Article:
things and places for homes and gardens

Q: What’s even better than plant shopping at Cistus?

Thursday 15 April 2010 - Filed under General

A: Plant shopping with frogs!
The first time I went to Cistus was a cold drizzly day in winter. I reached down to pick up an agave and felt something squishy and pulled my hand back, and out jumped a frog. Very exciting stuff. Ever since I’ve been on the lookout. My last trip, I heard frogs, but didn’t see any. But this time was my lucky day. Frogs, frogs, everywhere.

My first frog spotting of the day was a brown frog on a brown New Zealand Flax. Cool trick, huh?

And then a green frog on something, I didn’t stop to check the plant. Maybe it’s a Beschorneria? See how tiny the little buggers are?

Another plant I didn’t bother to ID, too excited about the frogs.

frog on solanum laciniatum
AND THEN! And then… I’m looking at my pictures at home, and I had taken this picture of a frog that I didn’t even notice at the time! Bonus frog!
The plant, by the way, is Solanum laciniatum, or Kangaroo Apple, which is a tomato relative that claims to be a fast growing shrub to 10 feet tall. I snapped it up after I took the picture with that surprise frog. It’ll be an annual in my garden, it’s only hardy to zone 9, but it was too good to pass up. As much as I want frogs of my own, I don’t know how frog friendly my yard is, so I hope that little guy didn’t hitch a ride home on the plant.


2010-04-15  »  megan

Talkback x 9

  1. Loree / danger garden
    16 April 2010 @ 7:43 am

    Good god! So many frogs and even a bonus frog. You got very lucky! And score on the Solanum laciniatum too!

  2. Janet
    16 April 2010 @ 9:41 am

    What fun! Tiny little frogs are sure cute.

  3. Patricia C, Portland, OR
    16 April 2010 @ 9:44 am

    Is it bad that I’m hoping that little frog did come home with you? It’d probably be okay. Frogs know things about nature. For instance, they’re very good at hiding, right?

  4. Grace
    16 April 2010 @ 11:11 am

    Wow Megan~~ I also wrote about frogs!! How bizarre that we’re both receiving the same wavelength!

    If you’ve got a standing, fish-less water source, you can have frogs. I’ve got two cats that run around but they’re too stupid :) [or maybe the frogs are just too smart] to get caught.

    I’ll sometimes spot one at a nursery too. Although some people are squeamish, I’m with you. They’re just such lovable little guys.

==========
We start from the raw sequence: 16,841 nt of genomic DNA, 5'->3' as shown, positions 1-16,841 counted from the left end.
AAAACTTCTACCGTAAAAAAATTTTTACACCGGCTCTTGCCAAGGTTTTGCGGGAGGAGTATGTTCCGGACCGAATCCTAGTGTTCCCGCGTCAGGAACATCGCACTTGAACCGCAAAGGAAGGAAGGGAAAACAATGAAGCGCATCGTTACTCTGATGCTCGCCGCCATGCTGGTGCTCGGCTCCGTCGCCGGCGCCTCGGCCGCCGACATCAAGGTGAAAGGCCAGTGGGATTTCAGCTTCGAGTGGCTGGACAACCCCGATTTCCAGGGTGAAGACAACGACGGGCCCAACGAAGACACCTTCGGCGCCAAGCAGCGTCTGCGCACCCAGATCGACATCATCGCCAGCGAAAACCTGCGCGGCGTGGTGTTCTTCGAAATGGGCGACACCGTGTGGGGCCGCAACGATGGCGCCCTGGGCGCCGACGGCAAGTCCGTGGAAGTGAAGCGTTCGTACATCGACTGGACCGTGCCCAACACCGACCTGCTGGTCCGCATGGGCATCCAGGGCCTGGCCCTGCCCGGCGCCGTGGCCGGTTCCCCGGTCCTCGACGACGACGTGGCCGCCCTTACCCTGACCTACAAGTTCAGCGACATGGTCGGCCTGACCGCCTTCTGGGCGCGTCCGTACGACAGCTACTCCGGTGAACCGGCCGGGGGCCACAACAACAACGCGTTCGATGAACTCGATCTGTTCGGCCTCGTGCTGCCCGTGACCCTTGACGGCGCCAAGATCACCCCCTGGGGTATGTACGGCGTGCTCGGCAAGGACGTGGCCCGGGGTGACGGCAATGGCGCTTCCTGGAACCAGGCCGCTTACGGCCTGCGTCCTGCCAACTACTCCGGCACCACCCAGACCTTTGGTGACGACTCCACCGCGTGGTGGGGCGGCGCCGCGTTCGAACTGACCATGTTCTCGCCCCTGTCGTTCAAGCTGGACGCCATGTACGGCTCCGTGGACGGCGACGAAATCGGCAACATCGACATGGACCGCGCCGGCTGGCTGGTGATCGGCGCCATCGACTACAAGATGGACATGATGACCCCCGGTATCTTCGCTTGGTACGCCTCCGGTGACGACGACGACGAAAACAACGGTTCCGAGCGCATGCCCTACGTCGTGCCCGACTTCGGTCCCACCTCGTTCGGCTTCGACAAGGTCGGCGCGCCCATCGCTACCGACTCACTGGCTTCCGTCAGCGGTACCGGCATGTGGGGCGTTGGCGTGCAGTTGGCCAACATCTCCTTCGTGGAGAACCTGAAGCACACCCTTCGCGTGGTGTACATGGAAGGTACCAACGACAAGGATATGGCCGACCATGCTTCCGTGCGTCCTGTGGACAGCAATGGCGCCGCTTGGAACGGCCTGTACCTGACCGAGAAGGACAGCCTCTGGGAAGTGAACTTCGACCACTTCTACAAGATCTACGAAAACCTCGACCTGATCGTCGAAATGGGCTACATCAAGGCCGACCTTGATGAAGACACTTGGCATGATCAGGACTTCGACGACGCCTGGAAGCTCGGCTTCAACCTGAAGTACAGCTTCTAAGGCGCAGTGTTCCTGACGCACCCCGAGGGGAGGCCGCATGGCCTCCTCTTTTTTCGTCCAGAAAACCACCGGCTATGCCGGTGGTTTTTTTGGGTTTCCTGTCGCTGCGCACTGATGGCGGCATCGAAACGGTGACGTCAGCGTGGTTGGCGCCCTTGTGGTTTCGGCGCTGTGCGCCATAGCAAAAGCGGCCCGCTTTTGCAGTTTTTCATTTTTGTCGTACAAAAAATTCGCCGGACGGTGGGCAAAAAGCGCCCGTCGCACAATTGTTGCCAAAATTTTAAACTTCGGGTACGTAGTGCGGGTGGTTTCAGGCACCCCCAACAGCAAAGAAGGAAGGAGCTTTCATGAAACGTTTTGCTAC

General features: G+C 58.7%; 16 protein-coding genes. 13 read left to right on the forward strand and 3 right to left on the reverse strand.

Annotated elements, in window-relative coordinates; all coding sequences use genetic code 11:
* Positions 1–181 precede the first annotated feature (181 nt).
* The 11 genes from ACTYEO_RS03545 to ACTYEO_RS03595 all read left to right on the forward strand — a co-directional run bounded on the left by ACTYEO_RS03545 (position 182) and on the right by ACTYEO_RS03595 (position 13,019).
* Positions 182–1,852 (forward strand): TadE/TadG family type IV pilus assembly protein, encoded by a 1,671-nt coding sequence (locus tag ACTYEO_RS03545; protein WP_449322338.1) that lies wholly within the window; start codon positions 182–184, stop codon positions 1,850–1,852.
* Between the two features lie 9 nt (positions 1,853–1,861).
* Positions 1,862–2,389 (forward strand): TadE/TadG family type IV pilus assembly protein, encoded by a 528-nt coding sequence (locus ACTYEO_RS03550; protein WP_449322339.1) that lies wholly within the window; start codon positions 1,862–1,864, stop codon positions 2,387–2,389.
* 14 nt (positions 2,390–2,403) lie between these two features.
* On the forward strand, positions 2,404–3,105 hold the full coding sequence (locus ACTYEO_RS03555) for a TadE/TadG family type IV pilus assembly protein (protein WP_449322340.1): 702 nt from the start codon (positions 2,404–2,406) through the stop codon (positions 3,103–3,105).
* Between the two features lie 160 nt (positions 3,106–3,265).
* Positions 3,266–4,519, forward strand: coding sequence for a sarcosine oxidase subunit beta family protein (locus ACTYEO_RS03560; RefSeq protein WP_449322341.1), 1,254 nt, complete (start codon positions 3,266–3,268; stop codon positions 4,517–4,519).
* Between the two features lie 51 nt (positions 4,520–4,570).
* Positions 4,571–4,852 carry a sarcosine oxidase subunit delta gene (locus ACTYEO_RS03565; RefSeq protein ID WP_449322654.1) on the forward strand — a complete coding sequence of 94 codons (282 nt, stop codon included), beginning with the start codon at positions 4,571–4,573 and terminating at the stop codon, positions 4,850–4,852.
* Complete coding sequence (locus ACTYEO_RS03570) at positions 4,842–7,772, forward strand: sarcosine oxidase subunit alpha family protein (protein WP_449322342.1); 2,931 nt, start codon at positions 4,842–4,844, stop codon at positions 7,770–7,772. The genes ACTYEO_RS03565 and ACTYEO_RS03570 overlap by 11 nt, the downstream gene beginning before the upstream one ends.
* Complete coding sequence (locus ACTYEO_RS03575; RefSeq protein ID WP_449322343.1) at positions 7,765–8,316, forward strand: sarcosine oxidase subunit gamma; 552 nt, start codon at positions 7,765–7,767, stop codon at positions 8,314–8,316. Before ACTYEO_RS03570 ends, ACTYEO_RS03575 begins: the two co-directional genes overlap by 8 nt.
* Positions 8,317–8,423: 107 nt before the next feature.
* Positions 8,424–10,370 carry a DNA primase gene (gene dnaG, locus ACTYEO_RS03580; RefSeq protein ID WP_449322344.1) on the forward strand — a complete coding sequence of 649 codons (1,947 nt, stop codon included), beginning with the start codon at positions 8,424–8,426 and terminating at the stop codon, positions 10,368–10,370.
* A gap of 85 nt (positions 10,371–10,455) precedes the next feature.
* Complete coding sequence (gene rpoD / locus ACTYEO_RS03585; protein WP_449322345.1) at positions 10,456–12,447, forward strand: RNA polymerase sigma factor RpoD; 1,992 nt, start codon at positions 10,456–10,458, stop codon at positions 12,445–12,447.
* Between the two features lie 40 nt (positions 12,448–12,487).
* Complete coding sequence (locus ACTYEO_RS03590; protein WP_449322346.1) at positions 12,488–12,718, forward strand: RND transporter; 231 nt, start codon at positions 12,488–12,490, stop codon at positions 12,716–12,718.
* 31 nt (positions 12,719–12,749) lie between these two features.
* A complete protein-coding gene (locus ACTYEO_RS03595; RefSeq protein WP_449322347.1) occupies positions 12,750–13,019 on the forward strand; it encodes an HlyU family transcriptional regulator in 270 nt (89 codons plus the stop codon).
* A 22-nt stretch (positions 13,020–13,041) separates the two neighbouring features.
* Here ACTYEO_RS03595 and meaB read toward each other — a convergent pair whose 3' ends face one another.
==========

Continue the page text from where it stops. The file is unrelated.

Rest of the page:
5. Karen
    16 April 2010 @ 12:26 pm

    Frogs, frogs, everywhere! I love that you saw so many. I have never seen one in my garden, too dry I guess. You could make an extension of your bog garden and try for frog habitat. But then the herons might show up. We saw one hunting frogs in the pond where we stayed the other week. Gulp!

  6. James (DoubleDanger)
    16 April 2010 @ 6:14 pm

    Megan! Saw you stopped by today over at Double D – yeah we are “back” from a long hiatus… I like to think about us coming out in spring like some awesome unfurling wonderfulness. But that is just us makin’ an excuse.

    We do not really have frogs here… prolly cuz all the rednecks scared them off during the whole 1946 frog leg incident. Your frogs though – too cool.

    Hope all is well.

  7. keewee
    17 April 2010 @ 11:19 am

    They sure are the cutest wee things.

  8. Conrad
    18 April 2010 @ 8:39 am

    You will find the Solanum will produce numerous orangy/yellow fruit with many small seeds, you can store the seed overwinter and they’ll then germinate easily in spring with a bit of heat.
    Here in Ireland the seedlings pop up in the spring of their own accord, though whether the seed would overwinter outdoors in your climate I’m unsure.

    Your first unknown froggy plant looks like and Astelia, the second appears to be a Trachycarpus.

  9. Jane/MulchMaid
    18 April 2010 @ 7:19 pm

    I commented a few days ago, but I guess my comment got eaten by the virtual powers. I loved your post title: I thought it would be a plug for the HPSO sale (What’s better than shopping at Cistus? Shopping at Cistus, Rare Plant Research, Gossler Farms, Joy Creek, etc. all in one place.) How fun to find it was about frogs, and such darn cute ones too! I’m with Patricia: your garden is probably VERY frog friendly, you just need to get started!